Weekly Highlight: 23.10.2007

Denmark: globalisation and job security.

Danes secure in global job market

Low unemployment and a strong economy have eased Danish workers’ fears over losing their jobs to foreign labour, according to a Danish Confederation of Trade Unions/Analyse Danmark study.
Only one in 20 Danes feels insecure about their position in the job market today. In 2005, that number stood at one in 10. In addition, only three out of 10 say they feel globalisation threatens Danish culture and identity.
He added that Denmark’s ‘flexicurity’ model – which allows flexibility for employers to hire and fire while giving employees security in the form of generous unemployment benefits – helps ease Danish workers’ fears should they become unemployed.

Finland: if it is a good news for Nokia, it should be good news for whole Finland, rite? 😉

Nokia Exceeds Expectations Despite Price Drop
Published 18.10.2007, 16.52

Nokia once again managed to exceed expectations as it released third-quarter results on Thursday, despite a drop in the average price of phones sold. The companys says its market share has risen to a new high of 39 percent.
Nokia’s financial result, before taxation, stood at 1.9 billion euros. This compares to 1.1 billion euros for the same period last year.
Company third quarter turnover topped 12.9 billion euros, up from 10.1 billion euros a year ago.
Nokia estimates its current share of the mobile phone market at around 39 percent, its highest ever. Although there was a slight drop in the average price per phone, the company was able to manufacture them more cheaply. Simonson claims that Nokia is the only manufacturer able to operate profitably in the low-cost phone market, because of the brand supported by its production scale and distribution.

Sweden: well, what can I say? …

95 percent of Swedes ‘cheat the system’
Published: 17th October 2007 10:57 CET

Nearly 95 percent of Swedes admit that they abuse the country’s public services and benefits systems. Only 5 percent never bend the rules, according to a new study carried out by two senior economists.
Some 16 percent of those polled said they had seriously cheated the public sector, for example by claiming unemployment or sick benefits to which they were not entitled. 95 percent admitted maximizing use of the system by legal means, for instance by exploiting loopholes.
Writing in Dagens Nyheter, the study’s authors Stefan Fölster, chief economist for the Confederation of Swedish Enterprise, and Fredrik Bergström, CEO of the Swedish Retail Institute (HUI), say it is a myth that only politicians cheat the system.
Fölster and Bergström claim people commonly stretch the rules to gain maximum compensation from the state when planning parental leave or periods of unemployment.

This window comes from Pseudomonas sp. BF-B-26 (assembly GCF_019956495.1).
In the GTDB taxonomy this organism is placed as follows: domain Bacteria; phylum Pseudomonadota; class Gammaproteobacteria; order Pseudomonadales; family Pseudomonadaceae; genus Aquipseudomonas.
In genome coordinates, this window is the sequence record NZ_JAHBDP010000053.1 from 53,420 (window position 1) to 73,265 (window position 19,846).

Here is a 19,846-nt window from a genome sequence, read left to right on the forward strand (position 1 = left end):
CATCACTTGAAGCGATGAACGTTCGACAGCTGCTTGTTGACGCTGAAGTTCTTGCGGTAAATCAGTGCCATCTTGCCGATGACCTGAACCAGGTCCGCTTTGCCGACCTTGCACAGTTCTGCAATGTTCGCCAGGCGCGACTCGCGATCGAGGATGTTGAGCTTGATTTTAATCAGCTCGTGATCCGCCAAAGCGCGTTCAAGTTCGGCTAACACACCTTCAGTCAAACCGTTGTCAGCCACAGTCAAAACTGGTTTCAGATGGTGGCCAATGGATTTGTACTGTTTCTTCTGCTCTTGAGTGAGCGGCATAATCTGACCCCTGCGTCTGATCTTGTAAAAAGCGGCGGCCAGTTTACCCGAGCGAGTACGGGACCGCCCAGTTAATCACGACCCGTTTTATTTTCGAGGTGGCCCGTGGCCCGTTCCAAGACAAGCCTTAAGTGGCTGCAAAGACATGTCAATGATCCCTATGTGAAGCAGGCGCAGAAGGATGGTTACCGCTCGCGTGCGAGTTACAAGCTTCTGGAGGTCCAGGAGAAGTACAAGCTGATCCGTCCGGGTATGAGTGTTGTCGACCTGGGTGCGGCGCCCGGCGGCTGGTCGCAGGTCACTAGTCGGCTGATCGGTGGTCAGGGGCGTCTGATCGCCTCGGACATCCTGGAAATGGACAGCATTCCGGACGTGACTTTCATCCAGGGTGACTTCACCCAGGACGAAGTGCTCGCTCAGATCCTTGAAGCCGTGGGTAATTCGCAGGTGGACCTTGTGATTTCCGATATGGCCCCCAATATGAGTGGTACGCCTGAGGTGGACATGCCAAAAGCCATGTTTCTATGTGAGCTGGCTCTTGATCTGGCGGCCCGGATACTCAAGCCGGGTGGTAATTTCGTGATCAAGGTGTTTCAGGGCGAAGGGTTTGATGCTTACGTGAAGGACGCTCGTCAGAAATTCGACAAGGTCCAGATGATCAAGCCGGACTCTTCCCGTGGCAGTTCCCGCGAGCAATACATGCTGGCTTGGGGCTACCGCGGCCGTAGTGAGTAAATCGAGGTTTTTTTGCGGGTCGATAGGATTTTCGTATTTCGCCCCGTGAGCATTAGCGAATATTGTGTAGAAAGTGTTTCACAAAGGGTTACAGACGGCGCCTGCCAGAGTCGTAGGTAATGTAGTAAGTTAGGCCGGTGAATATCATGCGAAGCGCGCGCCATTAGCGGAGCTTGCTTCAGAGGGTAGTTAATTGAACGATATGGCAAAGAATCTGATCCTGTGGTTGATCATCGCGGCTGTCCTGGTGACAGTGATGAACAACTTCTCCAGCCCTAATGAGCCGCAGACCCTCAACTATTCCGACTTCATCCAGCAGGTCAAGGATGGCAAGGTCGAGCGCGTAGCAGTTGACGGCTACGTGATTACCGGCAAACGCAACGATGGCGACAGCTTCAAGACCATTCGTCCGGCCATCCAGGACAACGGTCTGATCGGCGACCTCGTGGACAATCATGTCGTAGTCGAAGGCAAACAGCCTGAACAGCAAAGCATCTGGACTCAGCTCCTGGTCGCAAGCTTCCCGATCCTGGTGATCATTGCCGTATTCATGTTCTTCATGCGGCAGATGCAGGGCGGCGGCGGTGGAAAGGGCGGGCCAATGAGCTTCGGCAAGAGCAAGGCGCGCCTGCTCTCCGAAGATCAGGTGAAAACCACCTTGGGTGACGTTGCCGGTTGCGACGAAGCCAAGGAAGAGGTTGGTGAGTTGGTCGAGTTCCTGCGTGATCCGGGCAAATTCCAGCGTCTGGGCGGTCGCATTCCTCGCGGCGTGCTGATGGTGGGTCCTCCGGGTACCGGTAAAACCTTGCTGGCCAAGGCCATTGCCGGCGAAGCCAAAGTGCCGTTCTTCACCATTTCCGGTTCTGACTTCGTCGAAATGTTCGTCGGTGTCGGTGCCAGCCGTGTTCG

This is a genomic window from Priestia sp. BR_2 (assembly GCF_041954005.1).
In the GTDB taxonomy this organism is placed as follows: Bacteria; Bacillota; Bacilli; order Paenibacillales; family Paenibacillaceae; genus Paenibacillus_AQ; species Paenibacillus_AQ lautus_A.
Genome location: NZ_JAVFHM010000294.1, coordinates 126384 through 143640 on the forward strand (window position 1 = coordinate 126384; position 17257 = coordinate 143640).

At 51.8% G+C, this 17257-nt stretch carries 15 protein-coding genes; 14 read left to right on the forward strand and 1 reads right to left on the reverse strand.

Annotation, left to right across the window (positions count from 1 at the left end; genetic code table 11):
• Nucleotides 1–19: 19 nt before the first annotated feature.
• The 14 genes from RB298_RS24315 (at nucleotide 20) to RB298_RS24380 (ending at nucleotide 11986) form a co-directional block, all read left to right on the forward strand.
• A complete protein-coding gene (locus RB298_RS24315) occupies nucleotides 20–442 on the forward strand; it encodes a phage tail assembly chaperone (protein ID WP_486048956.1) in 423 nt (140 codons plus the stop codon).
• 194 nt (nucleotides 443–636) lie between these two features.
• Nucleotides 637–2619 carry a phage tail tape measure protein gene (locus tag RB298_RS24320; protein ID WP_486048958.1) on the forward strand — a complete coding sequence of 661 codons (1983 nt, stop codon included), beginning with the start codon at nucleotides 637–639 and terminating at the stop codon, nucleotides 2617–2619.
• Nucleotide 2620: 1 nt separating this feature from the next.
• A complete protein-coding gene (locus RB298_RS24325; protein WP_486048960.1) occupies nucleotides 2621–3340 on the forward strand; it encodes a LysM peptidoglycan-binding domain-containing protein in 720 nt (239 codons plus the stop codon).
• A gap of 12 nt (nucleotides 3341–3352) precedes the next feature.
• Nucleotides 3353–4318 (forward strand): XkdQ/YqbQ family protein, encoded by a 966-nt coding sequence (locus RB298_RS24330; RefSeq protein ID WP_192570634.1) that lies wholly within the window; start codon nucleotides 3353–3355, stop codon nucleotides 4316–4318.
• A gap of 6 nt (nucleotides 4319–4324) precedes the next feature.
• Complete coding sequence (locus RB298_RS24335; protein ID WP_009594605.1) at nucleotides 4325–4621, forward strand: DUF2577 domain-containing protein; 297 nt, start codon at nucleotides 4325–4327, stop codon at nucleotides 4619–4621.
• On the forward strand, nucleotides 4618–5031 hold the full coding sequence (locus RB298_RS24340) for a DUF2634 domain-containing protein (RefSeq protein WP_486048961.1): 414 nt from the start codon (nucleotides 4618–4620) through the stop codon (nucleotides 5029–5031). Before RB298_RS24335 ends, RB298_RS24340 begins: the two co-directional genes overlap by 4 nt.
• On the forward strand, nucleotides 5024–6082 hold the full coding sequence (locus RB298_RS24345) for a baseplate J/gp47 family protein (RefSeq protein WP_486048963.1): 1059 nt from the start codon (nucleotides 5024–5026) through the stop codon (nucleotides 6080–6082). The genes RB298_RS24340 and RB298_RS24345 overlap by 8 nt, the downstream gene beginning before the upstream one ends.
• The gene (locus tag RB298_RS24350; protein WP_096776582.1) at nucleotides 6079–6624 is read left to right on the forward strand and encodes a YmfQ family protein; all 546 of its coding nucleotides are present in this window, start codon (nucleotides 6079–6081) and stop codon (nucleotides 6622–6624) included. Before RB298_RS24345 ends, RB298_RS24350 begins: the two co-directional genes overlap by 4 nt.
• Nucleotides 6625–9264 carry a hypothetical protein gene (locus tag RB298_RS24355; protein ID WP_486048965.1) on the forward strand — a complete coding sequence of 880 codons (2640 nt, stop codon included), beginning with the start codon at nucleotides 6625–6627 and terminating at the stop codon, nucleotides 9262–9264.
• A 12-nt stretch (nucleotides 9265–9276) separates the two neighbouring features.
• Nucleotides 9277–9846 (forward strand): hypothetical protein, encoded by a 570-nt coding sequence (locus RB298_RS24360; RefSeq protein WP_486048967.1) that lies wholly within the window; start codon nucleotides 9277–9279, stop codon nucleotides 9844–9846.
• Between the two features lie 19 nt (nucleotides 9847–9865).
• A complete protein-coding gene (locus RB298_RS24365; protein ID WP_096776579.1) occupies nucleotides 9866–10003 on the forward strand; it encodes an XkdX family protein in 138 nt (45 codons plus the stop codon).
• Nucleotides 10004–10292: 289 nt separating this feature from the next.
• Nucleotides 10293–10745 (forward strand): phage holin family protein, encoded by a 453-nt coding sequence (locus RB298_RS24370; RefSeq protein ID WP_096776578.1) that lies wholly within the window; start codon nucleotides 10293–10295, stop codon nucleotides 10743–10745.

Netherlands: let’s learn how is Dutch gomen going to reduce teenage drinking…

Ministers act on teenage drinking
Friday 19 October 2007

A ban on the sale of pre-mixed cocktails in supermarkets and tougher alcohol sales licences are among the measures the cabinet plans to introduce to curb teenage drinking, according to NOS news.
Ministers want to reduce the number of under-16s who drink alcohol by 25%, NOS quotes the leaked proposal as saying.
Supermarkets and shops caught selling alcohol to minors will lose their licences, and the sale of alcopops like Bacardi breezers will be confined to wine and spirits shops.
Under-16s caught with alcohol in their possession will also face criminal charges, if the plans go through. Radio and television advertising alcoholic drinks in the early evening will also be restricted.
Dutch teenagers are among the heaviest drinkers in Europe.

Norway: luckily it was just syphilis?

Blood donor had syphilis
First published: 19 Oct 2007, 15:02

A Norwegian man who donated blood to Ullevål University Hospital’s blood bank for 14 years has tested positive for syphilis. He may have infected as many as 37 persons.
His syphilis infection was disclosed only after he became a donor at the Drammen blood bank this year, when his blood was subjected to a routine control test.
“This is serious, and we must evaluate whether the routines we have for testing blood are good enough,” Larsen told Aftenposten.no. “Today, blood donors are only tested for syphilis before they give blood for the first time.”
Per Ivar Gaarder, acting leader of the Blood Bank in Oslo, couldn’t say why the syphilis infection wasn’t discovered earlier, but said the man had never disclosed any information to the blood bank that would have put him in a risk category.

Funnily yesterday when I was watching House [S03E06 Que Sera Sera], House mentioned a point which is quite interesting. He said that the patient would not get STD from prostitute but rather someone you know because: if you don’t trust a person, you would be extra careful and put on protection. On contrary, if you trust a person, you will be less likely to practise safe sex and thus get STD from them. Well, if this is the case, if I got STD from my husband (and he has not incentive to disclose that STD-risk information to me), and I will say everything is fine to Blood Bank in Oslo, they won’t be screening my blood, and therefore the “incident” could still happen, rite?

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